But despite this seemingly vital role in Emancipation‘s early development, people closely connected to the film tell THR that, on set, McFarland repeatedly went beyond his station, making demands and suggestions outside of the chain of command that led to disruption and created friction with those around him. Eventually, it reached a point where he was asked not to return, with director Fuqua said to have made the final call. (McFarland’s reps declined to comment on the situation, and Fuqua did not respond to a request for comment.)
It should be noted that, while he is the first named producer in the credits (coming after Fuqua and Collage), McFarland’s name — unlike those of fellow producers Todd Black, Smith and Jon Mone — does not come with the PGA mark, given by the Producers Guild Association to those who they determine have “performed a majority of the producing functions on a specific motion picture in a decision-making capacity.”
THR understands that McFarland appealed the decision of the guild — which gathers evidence seen by a panel as part of its review process as to who should get the mark — but his bid ultimately fell short.
The PGA says it won’t comment on or confirm disputes, while Apple TV+ declined to talk to THR for this article. Despite repeated requests for him to offer his side of what happened, McFarland also declined to comment.
Aside from his quotes at the premiere and in his hometown paper, McFarland has actually barely talked to the media in nearly 10 years, not since his dramatic breakout as the co-producer of 2013’s Oscar-nominated The Wolf of Wall Street (which he would follow with the comedy sequel Dumb and Dumber To in 2014, the Mark Wahlberg-Will Ferrell comedy Daddy’s Home in 2015 and the 2017 remake of Papillon, starring Charlie Hunnam). But for those who have been keeping an eye on the producer’s career since Wolf, another comment he made on the Emancipation red carpet may have caught their attention.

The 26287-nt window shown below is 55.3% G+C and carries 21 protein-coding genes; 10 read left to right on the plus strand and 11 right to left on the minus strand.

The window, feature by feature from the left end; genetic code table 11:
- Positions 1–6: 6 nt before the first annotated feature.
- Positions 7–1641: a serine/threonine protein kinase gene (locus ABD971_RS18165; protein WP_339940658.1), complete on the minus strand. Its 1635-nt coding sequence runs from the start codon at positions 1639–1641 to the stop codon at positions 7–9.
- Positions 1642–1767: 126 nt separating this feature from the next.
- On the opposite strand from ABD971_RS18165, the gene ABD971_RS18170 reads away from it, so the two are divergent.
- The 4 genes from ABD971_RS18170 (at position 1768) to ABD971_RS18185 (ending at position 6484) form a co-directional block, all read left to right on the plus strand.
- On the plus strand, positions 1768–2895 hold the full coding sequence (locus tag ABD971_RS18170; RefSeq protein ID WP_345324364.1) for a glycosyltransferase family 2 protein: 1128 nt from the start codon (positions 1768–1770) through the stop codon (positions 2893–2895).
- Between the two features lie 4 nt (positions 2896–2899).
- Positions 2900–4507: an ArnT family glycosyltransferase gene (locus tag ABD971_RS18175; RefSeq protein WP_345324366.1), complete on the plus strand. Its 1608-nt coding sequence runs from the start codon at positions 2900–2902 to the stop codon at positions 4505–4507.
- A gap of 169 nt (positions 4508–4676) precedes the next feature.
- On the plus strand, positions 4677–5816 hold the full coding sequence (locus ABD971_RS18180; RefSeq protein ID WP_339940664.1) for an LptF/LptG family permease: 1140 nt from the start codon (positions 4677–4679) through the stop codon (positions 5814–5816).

Speaking to THR at the premiere about his collection of 19th century photographs, of which he said The Scourged Back was the one that “meant the most,” McFarland explained that he’d been “seeking out and acquiring” as many lost and forgotten prints from this era for the “last couple of decades.”
This timeline means McFarland already had started his collection when in 2009 he befriended Jho Low, the flamboyant Malaysian businessman alleged to be behind a now infamous corruption scandal in which billions of dollars were siphoned from his country’s 1MDB sovereign wealth fund and spent in extravagant style around the world, most notably on parties, property in the U.S. and forays into Hollywood (there is no evidence to suggest the photo displayed on the red carpet was purchased with money from Low or stolen 1MDB funds).
Low became extremely close with McFarland — who it should be noted has never been charged with any crime — and for a period housed the producer in his Time Warner Center penthouse in New York (bought in 2011 with $30.6 million of 1MDB-linked money). Low is now a fugitive, thought to be living in China and wanted by international authorities. Both Low’s private jet and his superyacht Equanimity — which McFarland enjoyed the use of on numerous occasions — have been seized (in 2019, Equanimity was sold by the Malaysian government for $129 million to recoup some of the stolen money).